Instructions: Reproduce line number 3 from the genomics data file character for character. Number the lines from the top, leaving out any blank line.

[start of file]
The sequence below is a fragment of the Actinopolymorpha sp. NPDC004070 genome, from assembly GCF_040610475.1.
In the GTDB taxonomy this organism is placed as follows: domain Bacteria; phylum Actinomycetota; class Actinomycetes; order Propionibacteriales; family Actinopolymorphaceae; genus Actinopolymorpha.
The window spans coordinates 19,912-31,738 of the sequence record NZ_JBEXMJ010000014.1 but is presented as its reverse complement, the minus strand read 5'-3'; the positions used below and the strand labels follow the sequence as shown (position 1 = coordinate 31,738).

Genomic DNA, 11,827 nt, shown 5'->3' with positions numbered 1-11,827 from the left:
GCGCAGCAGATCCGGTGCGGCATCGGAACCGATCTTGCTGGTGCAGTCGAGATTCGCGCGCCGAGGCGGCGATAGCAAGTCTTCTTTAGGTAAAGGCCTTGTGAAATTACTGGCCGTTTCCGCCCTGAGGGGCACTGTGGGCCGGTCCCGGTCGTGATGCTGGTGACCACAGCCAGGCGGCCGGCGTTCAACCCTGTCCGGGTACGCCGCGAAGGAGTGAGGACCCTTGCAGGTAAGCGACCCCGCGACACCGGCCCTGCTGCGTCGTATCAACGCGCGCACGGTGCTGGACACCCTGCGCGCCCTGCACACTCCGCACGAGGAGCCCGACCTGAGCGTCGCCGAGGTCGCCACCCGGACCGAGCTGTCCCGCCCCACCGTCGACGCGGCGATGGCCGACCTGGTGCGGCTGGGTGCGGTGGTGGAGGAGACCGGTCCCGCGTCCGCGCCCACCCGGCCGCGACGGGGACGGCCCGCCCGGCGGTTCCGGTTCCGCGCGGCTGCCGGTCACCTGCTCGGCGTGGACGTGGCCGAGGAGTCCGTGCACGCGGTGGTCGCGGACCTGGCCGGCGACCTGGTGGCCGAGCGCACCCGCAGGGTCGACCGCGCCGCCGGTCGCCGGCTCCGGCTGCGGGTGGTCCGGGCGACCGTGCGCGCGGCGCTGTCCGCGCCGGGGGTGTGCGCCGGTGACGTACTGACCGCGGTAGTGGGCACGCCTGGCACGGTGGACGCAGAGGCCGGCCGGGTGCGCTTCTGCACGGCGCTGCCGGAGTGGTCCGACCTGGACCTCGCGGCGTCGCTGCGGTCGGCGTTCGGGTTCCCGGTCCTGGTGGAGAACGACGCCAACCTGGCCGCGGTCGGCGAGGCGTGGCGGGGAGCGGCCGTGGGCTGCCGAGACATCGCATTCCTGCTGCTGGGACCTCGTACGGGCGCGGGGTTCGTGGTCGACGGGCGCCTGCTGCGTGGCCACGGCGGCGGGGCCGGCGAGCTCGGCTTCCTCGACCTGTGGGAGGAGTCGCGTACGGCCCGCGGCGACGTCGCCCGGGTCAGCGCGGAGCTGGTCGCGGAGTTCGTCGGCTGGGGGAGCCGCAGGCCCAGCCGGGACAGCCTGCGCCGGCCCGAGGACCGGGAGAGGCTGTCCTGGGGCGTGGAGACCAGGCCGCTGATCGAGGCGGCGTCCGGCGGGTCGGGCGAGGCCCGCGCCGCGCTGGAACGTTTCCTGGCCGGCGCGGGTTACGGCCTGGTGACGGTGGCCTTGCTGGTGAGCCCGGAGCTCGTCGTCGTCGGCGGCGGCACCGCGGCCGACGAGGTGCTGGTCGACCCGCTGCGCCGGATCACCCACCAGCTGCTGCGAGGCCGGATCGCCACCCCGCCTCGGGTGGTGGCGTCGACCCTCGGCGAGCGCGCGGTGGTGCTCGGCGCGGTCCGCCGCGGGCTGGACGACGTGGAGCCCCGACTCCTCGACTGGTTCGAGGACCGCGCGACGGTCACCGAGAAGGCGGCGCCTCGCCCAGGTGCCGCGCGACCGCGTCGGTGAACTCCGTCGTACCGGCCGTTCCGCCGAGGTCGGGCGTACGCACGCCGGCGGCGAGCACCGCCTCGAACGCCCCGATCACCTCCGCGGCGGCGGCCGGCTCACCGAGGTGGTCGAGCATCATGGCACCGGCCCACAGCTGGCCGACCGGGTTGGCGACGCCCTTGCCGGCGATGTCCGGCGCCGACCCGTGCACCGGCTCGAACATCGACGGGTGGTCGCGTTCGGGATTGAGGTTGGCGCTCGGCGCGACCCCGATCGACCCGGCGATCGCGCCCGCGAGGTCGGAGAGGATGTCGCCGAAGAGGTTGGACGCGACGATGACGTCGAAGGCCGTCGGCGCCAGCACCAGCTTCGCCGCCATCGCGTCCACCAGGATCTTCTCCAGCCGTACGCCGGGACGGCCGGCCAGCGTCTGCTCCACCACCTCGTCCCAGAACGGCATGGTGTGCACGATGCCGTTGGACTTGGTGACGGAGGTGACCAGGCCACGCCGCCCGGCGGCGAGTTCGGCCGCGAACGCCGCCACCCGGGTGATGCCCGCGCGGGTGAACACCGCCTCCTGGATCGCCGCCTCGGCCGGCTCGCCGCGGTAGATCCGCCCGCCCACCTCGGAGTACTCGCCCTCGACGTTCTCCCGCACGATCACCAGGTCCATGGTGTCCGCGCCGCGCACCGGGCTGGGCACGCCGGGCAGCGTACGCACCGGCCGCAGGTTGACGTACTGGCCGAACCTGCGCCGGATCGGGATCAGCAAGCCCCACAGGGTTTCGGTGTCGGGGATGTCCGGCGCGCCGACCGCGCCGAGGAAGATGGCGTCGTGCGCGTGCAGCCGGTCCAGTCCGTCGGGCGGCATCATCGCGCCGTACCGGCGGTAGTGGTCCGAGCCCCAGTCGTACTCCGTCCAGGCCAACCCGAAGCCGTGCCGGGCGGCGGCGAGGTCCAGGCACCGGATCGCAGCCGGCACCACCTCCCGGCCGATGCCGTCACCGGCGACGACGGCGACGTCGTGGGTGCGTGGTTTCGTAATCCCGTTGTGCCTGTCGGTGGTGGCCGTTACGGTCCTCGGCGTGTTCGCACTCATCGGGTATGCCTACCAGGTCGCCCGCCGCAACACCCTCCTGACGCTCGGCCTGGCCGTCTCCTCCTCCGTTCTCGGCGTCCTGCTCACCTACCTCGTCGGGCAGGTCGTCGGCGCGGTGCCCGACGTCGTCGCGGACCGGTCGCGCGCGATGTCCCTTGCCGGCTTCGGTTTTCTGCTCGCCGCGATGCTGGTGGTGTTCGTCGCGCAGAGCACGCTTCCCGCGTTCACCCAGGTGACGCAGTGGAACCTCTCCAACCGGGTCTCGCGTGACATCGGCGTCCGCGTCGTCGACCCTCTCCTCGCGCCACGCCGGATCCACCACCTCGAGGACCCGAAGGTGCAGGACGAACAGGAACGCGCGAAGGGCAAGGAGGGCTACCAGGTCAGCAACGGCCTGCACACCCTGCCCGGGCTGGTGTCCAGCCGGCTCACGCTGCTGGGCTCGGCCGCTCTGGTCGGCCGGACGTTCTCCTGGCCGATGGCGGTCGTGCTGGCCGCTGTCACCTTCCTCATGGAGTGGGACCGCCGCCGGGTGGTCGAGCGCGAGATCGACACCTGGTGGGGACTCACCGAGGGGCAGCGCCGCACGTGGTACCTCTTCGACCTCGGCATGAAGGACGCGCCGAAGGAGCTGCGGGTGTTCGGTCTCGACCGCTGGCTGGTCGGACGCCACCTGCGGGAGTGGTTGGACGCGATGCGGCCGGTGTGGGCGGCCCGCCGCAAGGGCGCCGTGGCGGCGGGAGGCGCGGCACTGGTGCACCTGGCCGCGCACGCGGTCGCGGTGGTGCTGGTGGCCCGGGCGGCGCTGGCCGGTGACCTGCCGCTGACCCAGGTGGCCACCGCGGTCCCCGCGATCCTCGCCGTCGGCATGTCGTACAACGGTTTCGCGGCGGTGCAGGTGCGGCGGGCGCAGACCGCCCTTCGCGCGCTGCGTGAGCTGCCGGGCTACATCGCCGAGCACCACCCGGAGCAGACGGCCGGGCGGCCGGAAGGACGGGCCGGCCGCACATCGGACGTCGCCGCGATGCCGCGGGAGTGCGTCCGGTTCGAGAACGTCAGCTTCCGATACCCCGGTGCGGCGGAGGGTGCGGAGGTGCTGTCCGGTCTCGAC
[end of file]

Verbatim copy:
The window spans coordinates 19,912-31,738 of the sequence record NZ_JBEXMJ010000014.1 but is presented as its reverse complement, the minus strand read 5'-3'; the positions used below and the strand labels follow the sequence as shown (position 1 = coordinate 31,738).